CHICAGO — The Illinois Attorney Registration and Disciplinary Commission (ARDC) recently released its 2016 annual report, which shows the fewest number of grievances since 1988.
According to the ARDC report, people filed 5,401 grievances, which also reflects the fourth year in a row that the number of grievances has gone down.
"We're trying to define why," ARDC Deputy Administrator and Chief Counsel James Grogan told the Cook County Record. "As a matter of fact, we received fewer grievances in 2016 than we have since 1988. And in 1988, of course, our attorney population was far less than it is today. In 2016, the attorney population was about 94,600. In 198, it was 52,600, so tens of thousands more lawyers, but why such a diminishment in the number of grievances?"
The ARDC reported that 71 percent of grievances happened because attorneys and clients' partnerships weakened. The commission also reported that 29 percent of grievances related to criminal law, while 15 percent had to do with domestic relations, 13 percent were associated with real estate and 12 percent related to tort. The ARDC also reported 11 percent of grievances came from an attorney report.
"I've been here for a long time, and we're seeing something that I think is very, very different," Grogan said. "I think that, and this is borne out by the numbers, but my suspicion is there are fewer attorney-client transactions than in the past, the type of attorney-client transactions that land at a lawyer regulator's desk."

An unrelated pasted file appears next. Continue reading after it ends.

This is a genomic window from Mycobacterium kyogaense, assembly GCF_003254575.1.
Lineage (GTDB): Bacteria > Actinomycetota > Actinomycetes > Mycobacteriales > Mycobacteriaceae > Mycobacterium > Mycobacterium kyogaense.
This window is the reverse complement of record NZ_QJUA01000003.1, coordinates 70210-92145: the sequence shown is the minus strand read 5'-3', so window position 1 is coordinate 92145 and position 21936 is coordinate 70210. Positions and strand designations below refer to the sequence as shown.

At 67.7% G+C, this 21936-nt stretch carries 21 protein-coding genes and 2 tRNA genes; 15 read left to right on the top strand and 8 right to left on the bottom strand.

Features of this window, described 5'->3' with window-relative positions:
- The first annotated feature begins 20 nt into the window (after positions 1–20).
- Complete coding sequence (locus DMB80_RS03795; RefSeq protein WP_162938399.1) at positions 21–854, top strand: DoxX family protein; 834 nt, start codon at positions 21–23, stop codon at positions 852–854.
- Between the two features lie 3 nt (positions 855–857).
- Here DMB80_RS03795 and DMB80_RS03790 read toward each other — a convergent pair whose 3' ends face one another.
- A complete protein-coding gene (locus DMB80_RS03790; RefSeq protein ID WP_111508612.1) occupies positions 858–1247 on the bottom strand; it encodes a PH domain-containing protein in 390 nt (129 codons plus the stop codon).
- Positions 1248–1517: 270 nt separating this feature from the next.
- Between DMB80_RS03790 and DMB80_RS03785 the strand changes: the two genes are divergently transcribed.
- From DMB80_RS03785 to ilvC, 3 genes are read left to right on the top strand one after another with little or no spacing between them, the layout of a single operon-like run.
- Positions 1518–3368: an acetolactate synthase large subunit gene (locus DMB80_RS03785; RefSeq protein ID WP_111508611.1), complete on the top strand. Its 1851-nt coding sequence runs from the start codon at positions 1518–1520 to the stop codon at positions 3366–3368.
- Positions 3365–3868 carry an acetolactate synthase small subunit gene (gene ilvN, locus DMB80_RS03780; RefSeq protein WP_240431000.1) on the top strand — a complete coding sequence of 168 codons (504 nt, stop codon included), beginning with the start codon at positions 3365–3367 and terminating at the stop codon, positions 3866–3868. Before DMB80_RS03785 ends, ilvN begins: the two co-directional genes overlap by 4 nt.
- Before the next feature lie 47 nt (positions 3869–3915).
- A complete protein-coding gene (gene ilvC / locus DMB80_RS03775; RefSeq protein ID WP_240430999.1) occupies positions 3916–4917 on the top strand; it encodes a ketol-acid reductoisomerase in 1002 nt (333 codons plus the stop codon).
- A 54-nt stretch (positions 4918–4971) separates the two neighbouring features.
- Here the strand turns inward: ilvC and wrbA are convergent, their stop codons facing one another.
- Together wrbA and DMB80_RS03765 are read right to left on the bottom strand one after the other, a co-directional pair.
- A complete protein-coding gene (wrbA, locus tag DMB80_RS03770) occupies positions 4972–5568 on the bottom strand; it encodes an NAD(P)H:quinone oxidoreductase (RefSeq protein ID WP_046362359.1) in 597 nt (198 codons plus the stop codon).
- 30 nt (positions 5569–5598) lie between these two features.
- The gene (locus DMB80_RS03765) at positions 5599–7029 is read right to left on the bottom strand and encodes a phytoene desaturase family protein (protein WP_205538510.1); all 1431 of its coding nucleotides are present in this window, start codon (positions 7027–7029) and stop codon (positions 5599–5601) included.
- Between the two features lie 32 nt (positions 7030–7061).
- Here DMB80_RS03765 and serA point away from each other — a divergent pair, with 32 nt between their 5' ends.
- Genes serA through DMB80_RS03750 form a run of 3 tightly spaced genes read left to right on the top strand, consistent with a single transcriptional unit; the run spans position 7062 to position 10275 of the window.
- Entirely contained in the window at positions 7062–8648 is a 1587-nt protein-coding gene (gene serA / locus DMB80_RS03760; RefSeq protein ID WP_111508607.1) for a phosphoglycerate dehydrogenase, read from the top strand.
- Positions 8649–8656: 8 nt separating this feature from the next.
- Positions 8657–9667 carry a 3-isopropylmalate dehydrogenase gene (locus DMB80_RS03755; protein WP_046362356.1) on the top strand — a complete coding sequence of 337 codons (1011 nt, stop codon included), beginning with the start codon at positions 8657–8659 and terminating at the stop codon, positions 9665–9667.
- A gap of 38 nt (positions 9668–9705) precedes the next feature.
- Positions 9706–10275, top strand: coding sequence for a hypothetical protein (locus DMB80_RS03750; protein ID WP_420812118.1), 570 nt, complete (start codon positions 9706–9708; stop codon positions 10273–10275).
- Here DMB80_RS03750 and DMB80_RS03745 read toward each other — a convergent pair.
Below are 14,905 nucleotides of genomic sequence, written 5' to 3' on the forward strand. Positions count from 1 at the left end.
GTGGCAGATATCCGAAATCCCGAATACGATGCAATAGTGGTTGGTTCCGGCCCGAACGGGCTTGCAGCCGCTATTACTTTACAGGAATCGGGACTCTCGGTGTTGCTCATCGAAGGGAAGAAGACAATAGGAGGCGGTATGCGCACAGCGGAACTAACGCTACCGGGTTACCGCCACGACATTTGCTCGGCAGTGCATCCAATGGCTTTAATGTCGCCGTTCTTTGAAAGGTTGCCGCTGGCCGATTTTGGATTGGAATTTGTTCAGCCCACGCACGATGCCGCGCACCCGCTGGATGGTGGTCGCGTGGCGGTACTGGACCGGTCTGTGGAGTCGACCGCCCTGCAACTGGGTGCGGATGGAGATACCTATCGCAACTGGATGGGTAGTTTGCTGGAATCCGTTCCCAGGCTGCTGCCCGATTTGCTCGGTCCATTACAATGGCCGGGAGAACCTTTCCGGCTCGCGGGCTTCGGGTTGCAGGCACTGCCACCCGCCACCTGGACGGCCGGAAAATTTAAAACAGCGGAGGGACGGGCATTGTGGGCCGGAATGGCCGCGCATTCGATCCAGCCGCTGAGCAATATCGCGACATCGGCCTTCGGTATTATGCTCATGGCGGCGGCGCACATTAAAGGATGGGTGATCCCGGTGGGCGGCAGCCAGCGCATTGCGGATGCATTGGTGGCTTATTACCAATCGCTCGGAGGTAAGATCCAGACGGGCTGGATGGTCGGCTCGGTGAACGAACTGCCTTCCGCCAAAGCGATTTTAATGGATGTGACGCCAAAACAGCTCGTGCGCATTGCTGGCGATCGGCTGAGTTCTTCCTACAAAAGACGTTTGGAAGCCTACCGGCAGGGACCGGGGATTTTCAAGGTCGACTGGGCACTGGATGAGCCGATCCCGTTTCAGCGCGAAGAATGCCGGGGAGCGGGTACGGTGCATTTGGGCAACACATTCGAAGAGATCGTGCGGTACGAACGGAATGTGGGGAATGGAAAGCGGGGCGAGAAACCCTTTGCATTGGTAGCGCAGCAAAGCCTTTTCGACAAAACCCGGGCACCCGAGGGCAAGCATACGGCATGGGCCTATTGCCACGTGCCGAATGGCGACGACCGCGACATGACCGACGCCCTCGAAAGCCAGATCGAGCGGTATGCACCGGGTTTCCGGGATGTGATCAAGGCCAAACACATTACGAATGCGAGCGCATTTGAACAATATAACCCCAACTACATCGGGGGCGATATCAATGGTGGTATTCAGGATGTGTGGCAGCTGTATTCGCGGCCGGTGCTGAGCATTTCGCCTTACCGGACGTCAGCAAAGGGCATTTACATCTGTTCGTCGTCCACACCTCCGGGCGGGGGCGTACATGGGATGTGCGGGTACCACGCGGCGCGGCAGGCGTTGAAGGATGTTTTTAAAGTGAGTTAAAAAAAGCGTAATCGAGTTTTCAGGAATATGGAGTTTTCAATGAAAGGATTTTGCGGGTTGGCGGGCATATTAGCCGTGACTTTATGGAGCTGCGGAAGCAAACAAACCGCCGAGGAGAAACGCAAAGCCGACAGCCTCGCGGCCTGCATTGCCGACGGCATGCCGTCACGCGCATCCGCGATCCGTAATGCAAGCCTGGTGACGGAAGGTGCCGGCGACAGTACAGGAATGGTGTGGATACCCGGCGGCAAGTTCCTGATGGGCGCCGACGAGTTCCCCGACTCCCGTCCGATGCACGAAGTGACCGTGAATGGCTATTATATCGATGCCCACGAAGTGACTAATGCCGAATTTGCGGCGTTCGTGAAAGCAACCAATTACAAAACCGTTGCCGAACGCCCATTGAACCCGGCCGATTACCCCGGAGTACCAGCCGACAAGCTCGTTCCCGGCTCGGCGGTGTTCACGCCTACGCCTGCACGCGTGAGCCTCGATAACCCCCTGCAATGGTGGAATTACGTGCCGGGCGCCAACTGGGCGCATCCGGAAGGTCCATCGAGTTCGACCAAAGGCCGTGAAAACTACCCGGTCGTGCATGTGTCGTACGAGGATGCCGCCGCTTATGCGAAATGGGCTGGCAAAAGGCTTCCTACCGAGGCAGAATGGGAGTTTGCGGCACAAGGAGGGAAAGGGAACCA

Grogan said 5,554 grievances were presented in 2015.
"Just a couple years before that, for example, in 2012, we fielded 6,397, almost 6,400 investigations," Grogan said. "From 2012 to 2016, that's a pretty profound drop. That's almost a thousand less grievances."
The drop in grievances and the fact that every Illinois lawyer had to contribute to the Client Protection Program jumped out at Grogan as highlights in the report.
"All Illinois lawyers paid $25 to a fund called the Client Protection Program," he said. "Every lawyer pays to this indemnity fund, and there's a cap of a million dollars per lawyer and $100,000 per claim."
The ARDC reported that 48 lawyers paid out nearly $3.1 million to cover 146 claims.
"The numbers are so substantial," Grogan said. "I think that's the biggest thing, the big numbers we're dealing with."
Grogan said payouts in the early part of the 2000s were below $1 million, and in 2006, Illinois lawyers paid out $843,000 in awards.
"In the early 2000s, we'd see payouts annually of $800,000, $700,000, $600,000," Grogan said. "And now, for the last couple years, we're seeing a million-dollar plus. The last four years ... (brought) about $8 or $9 million in payout, so a substantial amount."
Grogan said the amount of lawyers being disciplined for 'revealing confidential information' while answering negative online reviews is going up around the country.
"That's something that all lawyer regulators are talking about nationwide," he said. "We had one discipline case in that regard where the Illinois Supreme Court entered a sanction last September."
Grogan offered another possible explanation for the drop in grievances: the growing number of online legal services.
"Another trend that we're talking about, too, and maybe this has something to do with the number of grievances diminishing, is how many more consumers of legal services are going to the internet to seek alternative legal representation," he said. "By that I mean they're going to places like LegalZoom and Avvo and other entities to try to get information on legal representation."